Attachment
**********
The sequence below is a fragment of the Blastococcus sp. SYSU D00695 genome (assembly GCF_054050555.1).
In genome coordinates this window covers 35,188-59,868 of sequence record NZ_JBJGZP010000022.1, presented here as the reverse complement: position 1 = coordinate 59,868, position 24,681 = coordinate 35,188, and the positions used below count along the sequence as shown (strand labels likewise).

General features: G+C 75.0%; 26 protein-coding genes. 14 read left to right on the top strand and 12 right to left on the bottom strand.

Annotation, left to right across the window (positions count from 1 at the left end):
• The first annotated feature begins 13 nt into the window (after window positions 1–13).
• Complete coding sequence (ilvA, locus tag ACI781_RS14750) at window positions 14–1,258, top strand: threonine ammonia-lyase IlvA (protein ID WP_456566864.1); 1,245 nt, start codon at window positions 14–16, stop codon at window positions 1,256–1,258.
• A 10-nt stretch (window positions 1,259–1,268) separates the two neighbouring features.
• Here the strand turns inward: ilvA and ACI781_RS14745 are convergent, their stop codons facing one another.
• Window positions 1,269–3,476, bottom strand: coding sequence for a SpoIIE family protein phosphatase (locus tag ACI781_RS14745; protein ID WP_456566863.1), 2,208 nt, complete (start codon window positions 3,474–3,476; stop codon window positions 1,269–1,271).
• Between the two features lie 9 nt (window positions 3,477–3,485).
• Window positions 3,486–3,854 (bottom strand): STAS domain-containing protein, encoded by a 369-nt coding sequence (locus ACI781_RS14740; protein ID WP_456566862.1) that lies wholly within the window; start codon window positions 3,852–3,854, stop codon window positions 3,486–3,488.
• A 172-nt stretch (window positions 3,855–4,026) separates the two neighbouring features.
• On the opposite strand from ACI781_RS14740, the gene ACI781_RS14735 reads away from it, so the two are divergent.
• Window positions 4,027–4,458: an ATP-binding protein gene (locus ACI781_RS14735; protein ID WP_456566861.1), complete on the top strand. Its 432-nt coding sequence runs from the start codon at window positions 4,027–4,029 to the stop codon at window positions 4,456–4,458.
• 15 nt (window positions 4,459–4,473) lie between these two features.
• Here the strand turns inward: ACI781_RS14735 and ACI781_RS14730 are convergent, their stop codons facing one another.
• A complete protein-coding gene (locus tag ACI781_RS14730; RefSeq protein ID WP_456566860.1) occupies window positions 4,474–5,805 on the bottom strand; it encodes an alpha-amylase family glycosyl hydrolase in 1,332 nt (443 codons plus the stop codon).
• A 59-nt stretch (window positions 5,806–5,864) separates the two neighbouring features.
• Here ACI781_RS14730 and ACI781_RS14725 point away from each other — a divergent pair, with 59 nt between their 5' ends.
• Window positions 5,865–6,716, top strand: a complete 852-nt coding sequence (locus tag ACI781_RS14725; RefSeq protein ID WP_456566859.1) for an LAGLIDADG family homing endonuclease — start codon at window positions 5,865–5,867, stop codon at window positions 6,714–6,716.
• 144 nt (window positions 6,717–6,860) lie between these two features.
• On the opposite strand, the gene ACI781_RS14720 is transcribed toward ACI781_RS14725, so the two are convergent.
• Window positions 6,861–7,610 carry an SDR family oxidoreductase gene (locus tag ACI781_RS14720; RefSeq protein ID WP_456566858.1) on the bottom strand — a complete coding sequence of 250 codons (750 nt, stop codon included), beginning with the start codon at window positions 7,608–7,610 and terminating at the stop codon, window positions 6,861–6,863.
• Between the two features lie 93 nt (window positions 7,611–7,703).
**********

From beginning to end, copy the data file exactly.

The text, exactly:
The sequence below is a fragment of the Blastococcus sp. SYSU D00695 genome (assembly GCF_054050555.1).
In genome coordinates this window covers 35,188-59,868 of sequence record NZ_JBJGZP010000022.1, presented here as the reverse complement: position 1 = coordinate 59,868, position 24,681 = coordinate 35,188, and the positions used below count along the sequence as shown (strand labels likewise).

General features: G+C 75.0%; 26 protein-coding genes. 14 read left to right on the top strand and 12 right to left on the bottom strand.

Annotation, left to right across the window (positions count from 1 at the left end):
• The first annotated feature begins 13 nt into the window (after window positions 1–13).
• Complete coding sequence (ilvA, locus tag ACI781_RS14750) at window positions 14–1,258, top strand: threonine ammonia-lyase IlvA (protein ID WP_456566864.1); 1,245 nt, start codon at window positions 14–16, stop codon at window positions 1,256–1,258.
• A 10-nt stretch (window positions 1,259–1,268) separates the two neighbouring features.
• Here the strand turns inward: ilvA and ACI781_RS14745 are convergent, their stop codons facing one another.
• Window positions 1,269–3,476, bottom strand: coding sequence for a SpoIIE family protein phosphatase (locus tag ACI781_RS14745; protein ID WP_456566863.1), 2,208 nt, complete (start codon window positions 3,474–3,476; stop codon window positions 1,269–1,271).
• Between the two features lie 9 nt (window positions 3,477–3,485).
• Window positions 3,486–3,854 (bottom strand): STAS domain-containing protein, encoded by a 369-nt coding sequence (locus ACI781_RS14740; protein ID WP_456566862.1) that lies wholly within the window; start codon window positions 3,852–3,854, stop codon window positions 3,486–3,488.
• A 172-nt stretch (window positions 3,855–4,026) separates the two neighbouring features.
• On the opposite strand from ACI781_RS14740, the gene ACI781_RS14735 reads away from it, so the two are divergent.
• Window positions 4,027–4,458: an ATP-binding protein gene (locus ACI781_RS14735; protein ID WP_456566861.1), complete on the top strand. Its 432-nt coding sequence runs from the start codon at window positions 4,027–4,029 to the stop codon at window positions 4,456–4,458.
• 15 nt (window positions 4,459–4,473) lie between these two features.
• Here the strand turns inward: ACI781_RS14735 and ACI781_RS14730 are convergent, their stop codons facing one another.
• A complete protein-coding gene (locus tag ACI781_RS14730; RefSeq protein ID WP_456566860.1) occupies window positions 4,474–5,805 on the bottom strand; it encodes an alpha-amylase family glycosyl hydrolase in 1,332 nt (443 codons plus the stop codon).
• A 59-nt stretch (window positions 5,806–5,864) separates the two neighbouring features.
• Here ACI781_RS14730 and ACI781_RS14725 point away from each other — a divergent pair, with 59 nt between their 5' ends.
• Window positions 5,865–6,716, top strand: a complete 852-nt coding sequence (locus tag ACI781_RS14725; RefSeq protein ID WP_456566859.1) for an LAGLIDADG family homing endonuclease — start codon at window positions 5,865–5,867, stop codon at window positions 6,714–6,716.
• 144 nt (window positions 6,717–6,860) lie between these two features.
• On the opposite strand, the gene ACI781_RS14720 is transcribed toward ACI781_RS14725, so the two are convergent.
• Window positions 6,861–7,610 carry an SDR family oxidoreductase gene (locus tag ACI781_RS14720; RefSeq protein ID WP_456566858.1) on the bottom strand — a complete coding sequence of 250 codons (750 nt, stop codon included), beginning with the start codon at window positions 7,608–7,610 and terminating at the stop codon, window positions 6,861–6,863.
• Between the two features lie 93 nt (window positions 7,611–7,703).